As our group hiked down to the rushing river, I felt slightly nervous. When the rafts were lowered down, one woman was so afraid that she chose to go back and skip the ride. Her husband turned around to join her. “That was a smart move,” his friends told him.
There were four rafts in our group. Our raft never flipped over during the trip, but the other three rafts did. One young couple requested it because they wanted to go swimming
From the moment our raft started bounced down the first group of rapids, I was exhilarated. In between moments of spray and splashing, there were smooth areas of gently flowing water. It was warm and breezy and the surrounding jungle was absolutely gorgeous. I had to scrunch down at times so as not to hit my head on a branch.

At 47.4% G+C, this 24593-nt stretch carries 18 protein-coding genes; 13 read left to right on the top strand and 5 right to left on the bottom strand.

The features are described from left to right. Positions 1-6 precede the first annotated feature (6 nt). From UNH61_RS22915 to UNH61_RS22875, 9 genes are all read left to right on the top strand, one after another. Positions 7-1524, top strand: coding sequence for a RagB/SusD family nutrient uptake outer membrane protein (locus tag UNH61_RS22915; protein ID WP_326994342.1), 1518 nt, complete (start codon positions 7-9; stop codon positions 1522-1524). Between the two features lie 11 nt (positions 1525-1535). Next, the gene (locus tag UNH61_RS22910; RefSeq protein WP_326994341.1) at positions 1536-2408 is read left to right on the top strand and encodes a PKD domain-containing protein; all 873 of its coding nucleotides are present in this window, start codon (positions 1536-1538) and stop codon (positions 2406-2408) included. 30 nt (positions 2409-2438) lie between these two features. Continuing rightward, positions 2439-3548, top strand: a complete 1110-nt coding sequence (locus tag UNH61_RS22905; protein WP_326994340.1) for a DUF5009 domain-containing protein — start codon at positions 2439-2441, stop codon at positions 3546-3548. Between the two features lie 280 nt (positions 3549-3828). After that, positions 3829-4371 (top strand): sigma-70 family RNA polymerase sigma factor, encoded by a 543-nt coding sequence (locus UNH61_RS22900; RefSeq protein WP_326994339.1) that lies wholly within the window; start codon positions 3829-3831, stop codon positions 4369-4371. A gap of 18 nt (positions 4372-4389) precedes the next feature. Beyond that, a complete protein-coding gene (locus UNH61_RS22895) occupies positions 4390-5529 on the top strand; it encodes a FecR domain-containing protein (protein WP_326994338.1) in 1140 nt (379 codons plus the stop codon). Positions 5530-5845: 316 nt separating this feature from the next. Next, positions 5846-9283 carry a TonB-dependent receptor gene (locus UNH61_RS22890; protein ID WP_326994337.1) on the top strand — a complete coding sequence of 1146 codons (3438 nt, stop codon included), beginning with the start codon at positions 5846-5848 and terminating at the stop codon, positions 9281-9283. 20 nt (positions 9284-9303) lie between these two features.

I marveled at how I could see every detail around me. I was wearing my new soft contact lenses and felt just the way I used to feel before I had cataract surgery. It was heaven!
Our guide liked to make a loud cracking noise by hitting his paddle hard against the water. When Lupe and I jumped, he laughed. But when he splashed us as a joke, I reacted with annoyance. My eyes were burning after water hit them because I wasn’t expecting it.
But after I complained, he even warned the other guides not to splash our raft in fun. He pointed to me and said something about my eyes in Spanish.
Our raft trip lasted about two hours and at the very end there was a waterfall, which was considered a Class 4 rapid. We had the choice to get off before it if we wanted to.
With a grin I said to Lupe, “Let’s do it!”